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Thursday, March 04, 2004 - Page updated at 12:00 A.M.
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Microsoft's researchers display wares at TechFest

By Brier Dudley
Seattle Times technology reporter

The face of Yi Zhou, a researcher at Microsoft's Beijing research center, is digitized as she is filmed yesterday at TechFest.
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As another round of computer worms attacked PCs around the world yesterday, scientists in Microsoft's advanced research division demonstrated a possible solution.

The prototype technology is called Shield because it basically installs a shield over vulnerabilities found in software, temporarily protecting the systems until a permanent security patch is developed.

"We think this should be part of the process of defending against vulnerabilities," said Helen Wang, a researcher in Redmond developing the technology with counterparts at Microsoft labs in Beijing and Cambridge, England.

Shield and a handful of security technologies were among hundreds of research projects on display at the fourth annual "TechFest," a megascience fair held by Microsoft Research on the company campus.

The closed event is intended to expose research done in company labs to product teams and encourage them to collaborate. Microsoft expects 5,000 employees — from Chief Software Architect Bill Gates on down — to attend the two-day event.

TechFest also shows off the range of interests of the world's largest software company, which is using some of its resources to explore how tomorrow's computers will be used, developed and connected.

About 700 of the company's 56,000 employees work in the research group, which started in 1991. It has 450 employees in Redmond and the rest at labs in Beijing, Cambridge, San Francisco and Silicon Valley.

In addition to their work in computer science, researchers are also involved in biology, physics and other scientific fields that take advantage of the relatively low cost and high power of today's PCs, said Rick Rashid, a former professor who oversees the division.

Journalists were allowed to see a handful of the TechFest demonstrations yesterday, including:

• Sports-editing software that lets TV viewers select certain action sequences, enabling them to view only the shots in a basketball game or the hits in a baseball game if they choose.

Researchers in Beijing have so far tuned the software to work with basketball, football, soccer and baseball. They hope to see the feature in future versions of Media Center PCs that play and record television shows.
It's helpful "if you come home after a long day and you only want to see the shots," said researcher Baogang Yao.

Yao and his co-workers have not merged the feature with face-recognition software that Microsoft is developing, so it will be some time before viewers can push a button and watch only plays by a particular player.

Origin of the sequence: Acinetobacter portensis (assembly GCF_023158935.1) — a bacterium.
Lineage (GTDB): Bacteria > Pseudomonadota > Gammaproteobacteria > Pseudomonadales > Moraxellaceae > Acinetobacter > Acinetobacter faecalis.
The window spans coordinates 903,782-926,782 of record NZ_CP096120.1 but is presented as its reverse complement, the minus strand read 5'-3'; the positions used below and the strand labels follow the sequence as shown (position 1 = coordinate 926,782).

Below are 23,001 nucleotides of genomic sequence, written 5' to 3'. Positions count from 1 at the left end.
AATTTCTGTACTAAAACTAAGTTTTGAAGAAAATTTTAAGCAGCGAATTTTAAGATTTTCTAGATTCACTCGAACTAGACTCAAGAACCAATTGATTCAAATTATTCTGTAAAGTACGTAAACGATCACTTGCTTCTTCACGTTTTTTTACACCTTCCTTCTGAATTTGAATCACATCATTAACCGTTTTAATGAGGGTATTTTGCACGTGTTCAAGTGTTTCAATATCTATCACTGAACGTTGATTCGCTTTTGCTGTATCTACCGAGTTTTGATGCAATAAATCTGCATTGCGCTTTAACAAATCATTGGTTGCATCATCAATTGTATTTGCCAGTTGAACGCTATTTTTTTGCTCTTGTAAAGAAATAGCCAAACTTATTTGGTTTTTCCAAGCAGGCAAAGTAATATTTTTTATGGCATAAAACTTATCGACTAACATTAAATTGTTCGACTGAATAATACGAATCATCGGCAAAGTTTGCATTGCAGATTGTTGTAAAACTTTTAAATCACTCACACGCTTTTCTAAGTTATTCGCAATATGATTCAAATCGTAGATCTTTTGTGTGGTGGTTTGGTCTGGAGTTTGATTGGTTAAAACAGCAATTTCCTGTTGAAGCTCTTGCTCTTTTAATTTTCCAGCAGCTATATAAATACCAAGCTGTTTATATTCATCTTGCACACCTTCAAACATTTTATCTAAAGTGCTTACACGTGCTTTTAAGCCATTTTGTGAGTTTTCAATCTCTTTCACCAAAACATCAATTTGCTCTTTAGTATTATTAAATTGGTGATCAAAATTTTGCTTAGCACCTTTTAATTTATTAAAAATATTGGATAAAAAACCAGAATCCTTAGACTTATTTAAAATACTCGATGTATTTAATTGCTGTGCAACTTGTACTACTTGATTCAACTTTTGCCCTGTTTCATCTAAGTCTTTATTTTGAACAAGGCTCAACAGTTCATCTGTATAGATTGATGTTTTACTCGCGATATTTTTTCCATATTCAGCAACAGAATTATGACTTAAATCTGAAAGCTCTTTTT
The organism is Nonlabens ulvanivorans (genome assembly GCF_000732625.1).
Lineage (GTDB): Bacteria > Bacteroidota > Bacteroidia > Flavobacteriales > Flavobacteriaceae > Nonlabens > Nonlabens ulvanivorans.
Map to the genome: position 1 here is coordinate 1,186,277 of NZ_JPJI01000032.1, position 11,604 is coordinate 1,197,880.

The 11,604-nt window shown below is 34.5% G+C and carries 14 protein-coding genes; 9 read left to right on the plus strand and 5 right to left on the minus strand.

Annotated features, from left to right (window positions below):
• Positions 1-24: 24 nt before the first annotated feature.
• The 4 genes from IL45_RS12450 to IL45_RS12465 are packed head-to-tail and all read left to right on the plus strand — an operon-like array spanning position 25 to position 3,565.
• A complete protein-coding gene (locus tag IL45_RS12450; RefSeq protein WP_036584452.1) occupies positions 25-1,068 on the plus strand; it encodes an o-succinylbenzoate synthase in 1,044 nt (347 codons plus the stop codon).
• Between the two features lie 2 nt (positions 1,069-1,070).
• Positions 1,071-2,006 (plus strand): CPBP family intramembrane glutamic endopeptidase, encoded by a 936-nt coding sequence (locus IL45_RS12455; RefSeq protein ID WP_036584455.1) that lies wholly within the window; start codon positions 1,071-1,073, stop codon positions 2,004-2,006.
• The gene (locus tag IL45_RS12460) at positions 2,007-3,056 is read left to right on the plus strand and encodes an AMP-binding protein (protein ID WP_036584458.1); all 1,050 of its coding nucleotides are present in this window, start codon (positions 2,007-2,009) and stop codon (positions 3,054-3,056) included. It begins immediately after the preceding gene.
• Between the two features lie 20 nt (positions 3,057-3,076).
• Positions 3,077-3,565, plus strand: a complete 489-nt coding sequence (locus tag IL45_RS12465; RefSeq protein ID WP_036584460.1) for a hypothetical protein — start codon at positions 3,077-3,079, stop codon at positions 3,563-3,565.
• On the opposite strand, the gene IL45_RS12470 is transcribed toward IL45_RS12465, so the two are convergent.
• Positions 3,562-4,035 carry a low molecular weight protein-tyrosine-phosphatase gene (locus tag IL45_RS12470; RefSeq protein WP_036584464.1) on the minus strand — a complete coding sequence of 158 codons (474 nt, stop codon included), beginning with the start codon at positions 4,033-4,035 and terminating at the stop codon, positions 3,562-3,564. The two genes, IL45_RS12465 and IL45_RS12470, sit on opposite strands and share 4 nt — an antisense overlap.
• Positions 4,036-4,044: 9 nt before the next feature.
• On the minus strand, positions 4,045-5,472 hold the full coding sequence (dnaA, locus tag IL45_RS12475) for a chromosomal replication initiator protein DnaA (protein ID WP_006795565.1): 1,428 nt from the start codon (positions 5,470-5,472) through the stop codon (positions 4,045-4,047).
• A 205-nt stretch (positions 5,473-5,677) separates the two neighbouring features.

• Software to store, filter and display digital photos, including a program that selects and displays the best photos in a sequence, based on criteria such as sharpness and subject matter.

• New controls for manipulating the screen displays on advanced wireless phones. They let users "jump" around an image such as a map by pressing and holding the phone keys, similar to the way players jump around video games.

• SenseCam, a tiny camera that could be worn like a pendant and capture events throughout the day. It can take images when there are abrupt movements, temperature fluctuations or even changes in the wearer's heartbeat. The images could then go into one of the digital diary databases that researchers are developing.

Some technologies may appear in Longhorn, the next version of Windows due in 2005 or 2006.

Wang said the Shield still needs more research, and it's not clear when or how it would reach the market, but she said the security-product group has expressed interest. One approach may be to bundle the technology into Windows where it could be quickly updated with a tiny amount of software as new vulnerabilities are discovered.

Similar technology called "wrappers" has been available for years on the Unix operating system and it's urgently needed for Windows, said Fred Cohen, a Burton Group security analyst in Livermore, Calif.

"It's a pleasant surprise that they're doing this," said Cohen, who wrote a report months ago calling for a similar solution.

The usual sequence is that Microsoft finds a vulnerability in its software and releases a patch. Then hackers use information from the patch to write a virus that exploits the vulnerability.

It used to take a year or so for viruses to appear after a patch was issued. That gave companies time to test patches before installing them, to be sure they didn't break their systems somehow. But they have less and less time for testing because viruses are appearing so quickly. By the end of the year viruses could appear within hours of a patch, Cohen said.

The Shield would give companies time to test patches without being attacked.

"None of these worms would have been effective if this sort of thing was in place," Cohen said.

Brier Dudley: 206-515-5687 or

Copyright © 2004 The Seattle Times Company

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